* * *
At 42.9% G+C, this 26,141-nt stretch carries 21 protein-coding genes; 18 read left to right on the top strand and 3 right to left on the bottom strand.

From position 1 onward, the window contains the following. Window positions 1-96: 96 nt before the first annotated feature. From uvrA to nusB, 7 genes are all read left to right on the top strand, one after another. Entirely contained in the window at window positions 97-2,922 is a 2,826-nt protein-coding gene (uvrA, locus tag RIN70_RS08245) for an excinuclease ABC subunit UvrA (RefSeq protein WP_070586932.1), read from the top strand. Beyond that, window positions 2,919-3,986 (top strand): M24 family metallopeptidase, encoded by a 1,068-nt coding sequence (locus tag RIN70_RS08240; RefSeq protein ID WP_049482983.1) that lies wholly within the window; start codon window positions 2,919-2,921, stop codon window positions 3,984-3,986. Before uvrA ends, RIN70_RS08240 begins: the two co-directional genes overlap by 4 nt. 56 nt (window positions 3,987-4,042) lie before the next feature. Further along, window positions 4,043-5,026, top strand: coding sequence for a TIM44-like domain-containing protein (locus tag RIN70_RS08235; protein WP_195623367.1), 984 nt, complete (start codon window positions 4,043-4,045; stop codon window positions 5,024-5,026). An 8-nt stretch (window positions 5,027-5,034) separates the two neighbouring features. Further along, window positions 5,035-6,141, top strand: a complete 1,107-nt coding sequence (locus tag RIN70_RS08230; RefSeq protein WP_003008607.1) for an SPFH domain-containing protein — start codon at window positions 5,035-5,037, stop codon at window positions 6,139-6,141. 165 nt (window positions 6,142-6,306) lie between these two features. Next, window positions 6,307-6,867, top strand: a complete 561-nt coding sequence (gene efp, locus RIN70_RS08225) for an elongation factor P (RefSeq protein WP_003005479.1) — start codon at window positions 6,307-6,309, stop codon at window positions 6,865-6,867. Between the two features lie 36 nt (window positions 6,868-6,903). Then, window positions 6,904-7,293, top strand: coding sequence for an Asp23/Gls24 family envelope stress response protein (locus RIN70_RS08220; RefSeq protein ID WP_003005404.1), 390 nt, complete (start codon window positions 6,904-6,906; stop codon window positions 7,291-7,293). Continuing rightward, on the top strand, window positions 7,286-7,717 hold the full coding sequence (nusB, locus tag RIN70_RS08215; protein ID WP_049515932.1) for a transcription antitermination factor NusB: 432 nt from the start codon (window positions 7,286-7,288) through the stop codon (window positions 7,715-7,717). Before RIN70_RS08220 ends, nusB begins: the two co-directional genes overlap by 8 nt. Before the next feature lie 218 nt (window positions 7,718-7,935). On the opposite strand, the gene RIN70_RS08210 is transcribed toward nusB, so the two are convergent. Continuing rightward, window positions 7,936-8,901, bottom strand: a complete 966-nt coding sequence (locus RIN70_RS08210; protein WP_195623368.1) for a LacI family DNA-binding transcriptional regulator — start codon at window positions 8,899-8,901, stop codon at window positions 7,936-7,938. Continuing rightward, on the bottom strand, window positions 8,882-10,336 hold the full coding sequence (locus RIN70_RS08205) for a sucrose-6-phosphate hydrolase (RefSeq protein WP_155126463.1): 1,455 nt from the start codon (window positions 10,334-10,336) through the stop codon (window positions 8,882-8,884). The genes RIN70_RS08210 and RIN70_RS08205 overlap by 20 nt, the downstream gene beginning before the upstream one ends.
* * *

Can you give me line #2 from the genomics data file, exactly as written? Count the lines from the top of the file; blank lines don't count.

From position 1 onward, the window contains the following. Window positions 1-96: 96 nt before the first annotated feature. From uvrA to nusB, 7 genes are all read left to right on the top strand, one after another. Entirely contained in the window at window positions 97-2,922 is a 2,826-nt protein-coding gene (uvrA, locus tag RIN70_RS08245) for an excinuclease ABC subunit UvrA (RefSeq protein WP_070586932.1), read from the top strand. Beyond that, window positions 2,919-3,986 (top strand): M24 family metallopeptidase, encoded by a 1,068-nt coding sequence (locus tag RIN70_RS08240; RefSeq protein ID WP_049482983.1) that lies wholly within the window; start codon window positions 2,919-2,921, stop codon window positions 3,984-3,986. Before uvrA ends, RIN70_RS08240 begins: the two co-directional genes overlap by 4 nt. 56 nt (window positions 3,987-4,042) lie before the next feature. Further along, window positions 4,043-5,026, top strand: coding sequence for a TIM44-like domain-containing protein (locus tag RIN70_RS08235; protein WP_195623367.1), 984 nt, complete (start codon window positions 4,043-4,045; stop codon window positions 5,024-5,026). An 8-nt stretch (window positions 5,027-5,034) separates the two neighbouring features. Further along, window positions 5,035-6,141, top strand: a complete 1,107-nt coding sequence (locus tag RIN70_RS08230; RefSeq protein WP_003008607.1) for an SPFH domain-containing protein — start codon at window positions 5,035-5,037, stop codon at window positions 6,139-6,141. 165 nt (window positions 6,142-6,306) lie between these two features. Next, window positions 6,307-6,867, top strand: a complete 561-nt coding sequence (gene efp, locus RIN70_RS08225) for an elongation factor P (RefSeq protein WP_003005479.1) — start codon at window positions 6,307-6,309, stop codon at window positions 6,865-6,867. Between the two features lie 36 nt (window positions 6,868-6,903). Then, window positions 6,904-7,293, top strand: coding sequence for an Asp23/Gls24 family envelope stress response protein (locus RIN70_RS08220; RefSeq protein ID WP_003005404.1), 390 nt, complete (start codon window positions 6,904-6,906; stop codon window positions 7,291-7,293). Continuing rightward, on the top strand, window positions 7,286-7,717 hold the full coding sequence (nusB, locus tag RIN70_RS08215; protein ID WP_049515932.1) for a transcription antitermination factor NusB: 432 nt from the start codon (window positions 7,286-7,288) through the stop codon (window positions 7,715-7,717). Before RIN70_RS08220 ends, nusB begins: the two co-directional genes overlap by 8 nt. Before the next feature lie 218 nt (window positions 7,718-7,935). On the opposite strand, the gene RIN70_RS08210 is transcribed toward nusB, so the two are convergent. Continuing rightward, window positions 7,936-8,901, bottom strand: a complete 966-nt coding sequence (locus RIN70_RS08210; protein WP_195623368.1) for a LacI family DNA-binding transcriptional regulator — start codon at window positions 8,899-8,901, stop codon at window positions 7,936-7,938. Continuing rightward, on the bottom strand, window positions 8,882-10,336 hold the full coding sequence (locus RIN70_RS08205) for a sucrose-6-phosphate hydrolase (RefSeq protein WP_155126463.1): 1,455 nt from the start codon (window positions 10,334-10,336) through the stop codon (window positions 8,882-8,884). The genes RIN70_RS08210 and RIN70_RS08205 overlap by 20 nt, the downstream gene beginning before the upstream one ends.